Evan Brand: That’s a super, super good point that 99% of people don’t know. Hey, wait a second. I don’t have a blood sugar problem. But you didn’t see it. You didn’t see that on paper unless you had like a continuous monitor. Right? And then it crashed and then you saw the spike later. That would have been interesting.
Dr. Justin Marchegiani: Yeah. And I broke my fast with bacon and eggs and within one to two hours, headache gone.
Evan Brand: Cool. So what do you think I will what what was the magic remedy and the bacon and eggs that cured the headache?
Dr. Justin Marchegiani: Oh, I mean, it’s gonna be nutrition and blood sugar. Yeah. I mean, it’s just stress response if your body isn’t getting nutrition for two days, like actual nutrients, your body’s gonna be like what’s going on here. So there’s gonna be a stress response there, especially when I’m used to having a nutrient dense diet. So just getting lots of good fats, lots of good proteins in there. Just stabilize things out. So that’s why if you’re going too fast, you know, if you’re going to do a fast also, I worked for two days when I fast it. So I generally recommend keeping your fast on non stressful days where you can relax and chill out. That way, you’re not under as much stress. And you’re not because the fast is already a stressor. So you don’t want to add more stress to that. And so ideally, finding days where they aren’t that stressful if you’re going to do a 24 or 36 or 48 hour fast, if not intermittent fast, are probably the best because then you can still get all your nutrients in like a six hour window and still have a lot of that those fasting benefits, which is probably better. It’s more it’s easier to do.
Evan Brand: Yep. And it would be nice if we could get everyone to somewhat of a stable level. have health because since fasting has become kind of a popular, I guess you’d call it a trend. I hate to call it a trend, but I guess it is. You’ve got so many people doing it as a starting place. Like they’ll go from a conventional diet and then they’ll just start doing fasting. It’s like, Ah, you’re already nutrient deprived, you really need to get like healthy with your diet first and then do it.
Dr. Justin Marchegiani: Yeah, this is 100%. Like, let’s say the average person is eating this many calories, right? And the nutrient levels are here. So I’m kind of making hand gestures, high amount of calories, low amount of nutrients. What’s the easiest first step here is let’s just increase the nutrients right and balance the macros. Like why are we going to cut all the calories, aka nutrients down? If they already have a lot of calories, and they don’t have a lot of nutrients, but doesn’t make sense. It’s not the low hanging fruit. Right? It’s like taking someone who has an exercise in a while and just throwing them into a CrossFit class, but gonna be overly sore, overly achy, and they’re gonna have an aversion to it in the future.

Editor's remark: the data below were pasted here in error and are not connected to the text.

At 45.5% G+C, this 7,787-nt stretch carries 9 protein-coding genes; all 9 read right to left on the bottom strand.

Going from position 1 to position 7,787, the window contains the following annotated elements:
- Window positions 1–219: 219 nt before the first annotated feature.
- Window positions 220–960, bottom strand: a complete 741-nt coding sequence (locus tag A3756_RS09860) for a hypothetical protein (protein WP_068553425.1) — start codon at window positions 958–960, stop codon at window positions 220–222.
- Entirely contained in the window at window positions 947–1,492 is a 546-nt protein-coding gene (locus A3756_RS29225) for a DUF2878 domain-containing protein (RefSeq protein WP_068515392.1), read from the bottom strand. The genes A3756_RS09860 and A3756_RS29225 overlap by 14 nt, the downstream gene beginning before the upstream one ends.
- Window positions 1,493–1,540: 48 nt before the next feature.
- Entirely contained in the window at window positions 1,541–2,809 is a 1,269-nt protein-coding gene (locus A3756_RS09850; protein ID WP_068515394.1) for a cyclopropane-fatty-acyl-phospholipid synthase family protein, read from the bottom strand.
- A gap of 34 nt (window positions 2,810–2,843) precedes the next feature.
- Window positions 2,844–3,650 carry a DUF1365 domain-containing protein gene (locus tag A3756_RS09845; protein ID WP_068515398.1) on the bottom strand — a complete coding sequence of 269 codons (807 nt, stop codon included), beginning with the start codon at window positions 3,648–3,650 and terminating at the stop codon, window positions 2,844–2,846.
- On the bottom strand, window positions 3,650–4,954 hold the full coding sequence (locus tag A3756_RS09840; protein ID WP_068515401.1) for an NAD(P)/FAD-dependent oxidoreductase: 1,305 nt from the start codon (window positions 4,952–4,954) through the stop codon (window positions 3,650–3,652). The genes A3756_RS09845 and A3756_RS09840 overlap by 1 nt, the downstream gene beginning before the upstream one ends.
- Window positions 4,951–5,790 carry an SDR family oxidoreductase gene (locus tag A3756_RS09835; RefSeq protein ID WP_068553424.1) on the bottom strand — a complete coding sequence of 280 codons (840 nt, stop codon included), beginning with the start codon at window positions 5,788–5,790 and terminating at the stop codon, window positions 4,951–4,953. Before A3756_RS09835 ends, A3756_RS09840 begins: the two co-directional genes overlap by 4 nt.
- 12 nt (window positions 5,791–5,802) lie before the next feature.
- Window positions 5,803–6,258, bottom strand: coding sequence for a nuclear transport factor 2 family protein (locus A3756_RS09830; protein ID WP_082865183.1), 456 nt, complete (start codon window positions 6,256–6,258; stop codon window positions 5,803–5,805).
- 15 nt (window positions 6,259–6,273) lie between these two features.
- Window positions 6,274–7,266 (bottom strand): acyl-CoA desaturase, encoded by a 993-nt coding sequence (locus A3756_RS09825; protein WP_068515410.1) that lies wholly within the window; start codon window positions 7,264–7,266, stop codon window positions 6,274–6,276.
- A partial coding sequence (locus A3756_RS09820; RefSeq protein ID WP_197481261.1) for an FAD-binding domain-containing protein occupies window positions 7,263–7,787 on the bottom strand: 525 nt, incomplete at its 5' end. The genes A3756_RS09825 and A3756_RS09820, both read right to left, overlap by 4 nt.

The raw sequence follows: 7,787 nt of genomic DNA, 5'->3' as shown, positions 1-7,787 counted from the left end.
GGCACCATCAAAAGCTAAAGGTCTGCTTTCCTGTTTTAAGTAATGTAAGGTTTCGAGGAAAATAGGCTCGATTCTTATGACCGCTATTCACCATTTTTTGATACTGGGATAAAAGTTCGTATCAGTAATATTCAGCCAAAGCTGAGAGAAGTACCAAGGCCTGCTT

Evan Brand: That the aversion is key because then they’ll say, Oh, my God, fasting was terrible. It’s like damn, Well, how do you? That’s kind of you got to you got to break that down for me. What do you mean? What were you eating before then? What were your stress levels? Like you said, were you working? Was this on the weekend when you weren’t stressed? What was your blood sugar? Did you did you write before you fasted? Did you do a reset cup? You’re like, I’m gonna have one last piece of cake. And then I’m going to do a three day fast. I mean, what was it.
Dr. Justin Marchegiani: So, I mean, like, my favorite kind of fast day in day out is I’ll have like a simple something kind of fat in the morning and then I won’t eat till like five or 6pm that night. And I’ll just do a little bit of bone broth at night or I in the afternoon. I like just something simple like that kind of rest my tummy for eight to 10 hours have a nice bigger dinner. So if I’m going to go out to eat, I’ll do a lot of that sometimes just so I can get my appetite up. And if I consume a little bit of extra calories at night, it’s okay because I’ll have a little more metabolic flexibility to handle it.
Evan Brand: We’ll do a all about fasting podcast soon. If you have questions, specific concerns, experiences you want to share about those. Please if you’re watching on Doctor Justin’s YouTube channel, let us know. But we should do a whole thing on that because I think there are good ways and bad ways to do it. I think we have before but it’s always good to do to do updates on those.